This model comes from Antec’s junior PSU series targeted at office machines or entry-level gaming PCs. It has already been replaced with the VP450 model (without the P suffix) but you can still find it in shops.
The VP450P comes in a small glossy cardboard box.
The VP450P looks exactly like any other same-class model except for the black paint (entry-level PSUs often come unpainted).
Its case has a reduced length. The 12cm fan is covered with a wire grille. We’ll see a lot of such PSUs yet.
There are a few small vent grids in the panel with cables. The rest of the panels are blank.
The real manufacturer of this product is FSP. You can see its marking on some components.
There’s nothing extraordinary inside: just an ordinary PSU with active PFC and without dedicated voltage regulation.
The small heatsinks are intricately shaped.
There is a Weltrend WT7527 chip next to the mains connector. It protects the PSU against overload, short circuit and other problems of this kind.
There are electrolytic capacitors from CapXon on the PSU’s output as well as elsewhere. These are rather good components from Taiwan.
Cables and Connectors
The Antec VP450P is equipped with the following cables and connectors:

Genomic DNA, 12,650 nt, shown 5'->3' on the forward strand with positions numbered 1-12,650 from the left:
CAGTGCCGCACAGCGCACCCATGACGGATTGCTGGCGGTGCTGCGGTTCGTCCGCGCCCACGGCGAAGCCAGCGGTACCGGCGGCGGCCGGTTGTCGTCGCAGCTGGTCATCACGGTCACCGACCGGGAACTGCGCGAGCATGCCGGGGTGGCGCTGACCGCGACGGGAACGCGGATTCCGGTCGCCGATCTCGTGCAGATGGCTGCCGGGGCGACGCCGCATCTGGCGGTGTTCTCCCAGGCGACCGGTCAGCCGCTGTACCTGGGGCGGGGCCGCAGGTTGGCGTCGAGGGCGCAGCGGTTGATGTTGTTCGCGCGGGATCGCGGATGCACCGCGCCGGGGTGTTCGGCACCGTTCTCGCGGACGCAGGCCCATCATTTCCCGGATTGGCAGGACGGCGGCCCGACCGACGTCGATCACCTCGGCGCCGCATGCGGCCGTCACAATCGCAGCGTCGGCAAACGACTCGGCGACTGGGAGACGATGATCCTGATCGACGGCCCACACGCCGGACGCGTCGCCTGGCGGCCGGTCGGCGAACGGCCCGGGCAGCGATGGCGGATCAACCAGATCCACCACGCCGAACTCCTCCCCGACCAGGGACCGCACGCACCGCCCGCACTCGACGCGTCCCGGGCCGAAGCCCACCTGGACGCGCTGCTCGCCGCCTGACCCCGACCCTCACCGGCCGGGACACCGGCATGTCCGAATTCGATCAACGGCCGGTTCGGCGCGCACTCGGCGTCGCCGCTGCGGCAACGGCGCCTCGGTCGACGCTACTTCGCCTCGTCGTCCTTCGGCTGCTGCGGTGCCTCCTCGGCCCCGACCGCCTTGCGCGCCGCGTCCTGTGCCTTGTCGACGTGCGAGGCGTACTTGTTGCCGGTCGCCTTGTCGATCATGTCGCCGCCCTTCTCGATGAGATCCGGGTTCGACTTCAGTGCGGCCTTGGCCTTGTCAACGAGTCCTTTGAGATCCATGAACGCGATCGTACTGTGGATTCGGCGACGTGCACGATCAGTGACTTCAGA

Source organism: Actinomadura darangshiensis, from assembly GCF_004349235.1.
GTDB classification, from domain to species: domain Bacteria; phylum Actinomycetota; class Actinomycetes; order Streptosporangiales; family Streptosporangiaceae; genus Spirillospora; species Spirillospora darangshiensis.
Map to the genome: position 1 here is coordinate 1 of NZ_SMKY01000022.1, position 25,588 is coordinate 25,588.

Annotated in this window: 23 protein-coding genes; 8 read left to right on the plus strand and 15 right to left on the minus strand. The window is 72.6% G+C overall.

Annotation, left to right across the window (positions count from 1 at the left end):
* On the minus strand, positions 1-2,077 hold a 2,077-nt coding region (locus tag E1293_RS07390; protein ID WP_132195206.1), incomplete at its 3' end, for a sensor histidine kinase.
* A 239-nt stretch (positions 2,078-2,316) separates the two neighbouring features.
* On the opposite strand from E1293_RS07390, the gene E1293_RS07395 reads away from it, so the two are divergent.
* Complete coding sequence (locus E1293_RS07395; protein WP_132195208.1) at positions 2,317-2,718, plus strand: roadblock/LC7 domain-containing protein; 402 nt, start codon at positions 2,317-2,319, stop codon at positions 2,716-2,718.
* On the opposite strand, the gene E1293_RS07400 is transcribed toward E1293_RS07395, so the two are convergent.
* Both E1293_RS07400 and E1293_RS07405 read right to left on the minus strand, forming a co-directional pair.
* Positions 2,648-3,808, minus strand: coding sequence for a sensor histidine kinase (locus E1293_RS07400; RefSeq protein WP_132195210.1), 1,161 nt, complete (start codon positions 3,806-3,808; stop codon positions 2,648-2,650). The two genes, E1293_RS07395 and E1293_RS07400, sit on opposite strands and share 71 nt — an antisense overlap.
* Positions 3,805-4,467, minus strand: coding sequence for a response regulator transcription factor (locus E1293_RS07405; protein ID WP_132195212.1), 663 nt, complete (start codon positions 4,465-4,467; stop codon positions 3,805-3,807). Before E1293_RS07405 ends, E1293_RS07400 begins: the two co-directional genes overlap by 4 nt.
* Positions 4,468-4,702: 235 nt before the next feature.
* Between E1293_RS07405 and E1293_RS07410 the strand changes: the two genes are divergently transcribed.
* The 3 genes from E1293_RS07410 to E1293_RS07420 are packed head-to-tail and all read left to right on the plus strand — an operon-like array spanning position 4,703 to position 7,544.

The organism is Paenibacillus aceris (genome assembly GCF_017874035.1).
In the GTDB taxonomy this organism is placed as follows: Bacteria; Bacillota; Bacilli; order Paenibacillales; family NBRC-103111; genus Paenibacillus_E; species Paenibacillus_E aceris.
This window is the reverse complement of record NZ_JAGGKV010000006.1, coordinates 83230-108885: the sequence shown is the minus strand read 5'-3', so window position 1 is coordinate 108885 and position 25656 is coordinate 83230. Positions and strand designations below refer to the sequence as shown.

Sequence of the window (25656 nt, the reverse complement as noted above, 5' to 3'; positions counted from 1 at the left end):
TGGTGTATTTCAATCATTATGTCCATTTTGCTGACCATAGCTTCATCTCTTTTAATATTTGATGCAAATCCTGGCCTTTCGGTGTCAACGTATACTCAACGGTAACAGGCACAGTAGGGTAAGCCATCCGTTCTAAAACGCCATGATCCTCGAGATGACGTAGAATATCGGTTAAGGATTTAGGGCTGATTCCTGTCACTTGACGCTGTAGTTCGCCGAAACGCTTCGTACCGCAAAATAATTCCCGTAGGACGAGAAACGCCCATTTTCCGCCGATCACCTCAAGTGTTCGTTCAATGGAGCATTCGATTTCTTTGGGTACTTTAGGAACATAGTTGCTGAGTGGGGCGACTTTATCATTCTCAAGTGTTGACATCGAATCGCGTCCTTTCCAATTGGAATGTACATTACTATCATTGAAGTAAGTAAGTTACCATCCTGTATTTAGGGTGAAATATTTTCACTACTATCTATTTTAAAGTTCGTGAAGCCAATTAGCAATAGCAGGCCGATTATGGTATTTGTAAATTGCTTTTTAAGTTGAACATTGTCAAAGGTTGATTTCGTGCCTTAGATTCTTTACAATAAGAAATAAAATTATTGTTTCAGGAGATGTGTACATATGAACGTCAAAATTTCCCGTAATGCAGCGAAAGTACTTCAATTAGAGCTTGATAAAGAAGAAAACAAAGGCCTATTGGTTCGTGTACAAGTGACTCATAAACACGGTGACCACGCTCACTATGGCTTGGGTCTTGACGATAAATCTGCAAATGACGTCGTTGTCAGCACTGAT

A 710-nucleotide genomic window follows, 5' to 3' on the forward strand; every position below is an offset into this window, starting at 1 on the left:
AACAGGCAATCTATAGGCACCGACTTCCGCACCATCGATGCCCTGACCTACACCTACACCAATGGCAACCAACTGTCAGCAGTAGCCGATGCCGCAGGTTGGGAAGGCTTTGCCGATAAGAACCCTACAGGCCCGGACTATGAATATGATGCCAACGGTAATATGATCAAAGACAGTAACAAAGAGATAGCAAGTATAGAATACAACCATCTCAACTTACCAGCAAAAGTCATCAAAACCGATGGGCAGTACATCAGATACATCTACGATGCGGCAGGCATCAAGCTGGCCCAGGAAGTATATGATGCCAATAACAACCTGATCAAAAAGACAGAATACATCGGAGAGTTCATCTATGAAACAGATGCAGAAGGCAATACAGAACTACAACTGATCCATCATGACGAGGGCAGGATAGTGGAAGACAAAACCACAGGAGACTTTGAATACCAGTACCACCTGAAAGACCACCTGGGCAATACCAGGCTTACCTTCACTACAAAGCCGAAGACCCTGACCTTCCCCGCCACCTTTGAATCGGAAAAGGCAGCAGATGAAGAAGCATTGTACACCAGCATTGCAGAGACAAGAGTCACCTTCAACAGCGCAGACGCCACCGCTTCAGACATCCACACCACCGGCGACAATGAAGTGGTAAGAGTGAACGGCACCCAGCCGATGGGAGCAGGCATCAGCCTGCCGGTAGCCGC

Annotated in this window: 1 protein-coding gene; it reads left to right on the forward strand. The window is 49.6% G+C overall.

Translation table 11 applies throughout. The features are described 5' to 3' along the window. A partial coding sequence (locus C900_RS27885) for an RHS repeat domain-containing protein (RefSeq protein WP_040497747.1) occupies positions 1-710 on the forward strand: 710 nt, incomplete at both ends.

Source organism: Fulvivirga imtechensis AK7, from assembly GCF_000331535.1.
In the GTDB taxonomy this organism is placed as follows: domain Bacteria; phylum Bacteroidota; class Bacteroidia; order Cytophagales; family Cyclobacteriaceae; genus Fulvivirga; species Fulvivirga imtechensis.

- One mainboard cable with a 20+4-pin connector (44 cm)
- One CPU cable with a 4+4-pin connector (53 cm)
- One graphics card cable with a 6-pin connector (44 cm)
- One cable with three PATA power connectors (45+14+14 cm)
- One cable with one SATA, one PATA and one floppy-drive plug (42+15+15 cm)
- One cable with three SATA power connectors (45+15+15 cm)
Like with many other PSUs of this class, the mainboard power cable is sleeved, but the others are just strapped together.
Despite the straps, the cables stick out because the wires vary in length within a single cable. The other PSUs are not free from that problem, either, but it’s rather too conspicuous here.
The cables aren’t very long. You may have to lay the mainboard cable out through the main interior of your chassis rather than through a cable compartment if you’ve got a system case with a bottom PSU bay.
It’s good that there is a dedicated cable with a single SATA connector, yet it is going to be too short to reach from a bottom-bay PSU to the optical drive bay.
The specifications are typical enough for an entry-level product. The PSU can give you 360 out of its full 450 watts across the two +12V lines. The combined load capacity of the +3.3V and +5V rails is 120 watts.
The max load on the +5V rail is unexpectedly low at 15 amperes. Although it’s more than enough for modern PCs, this rail usually has a higher load capacity.
The PSU was stable with my APC SmartUPS SC 620 at loads up to 395 watts when powered by the mains but could only switch to the UPS’s battery at loads up to 285 watts.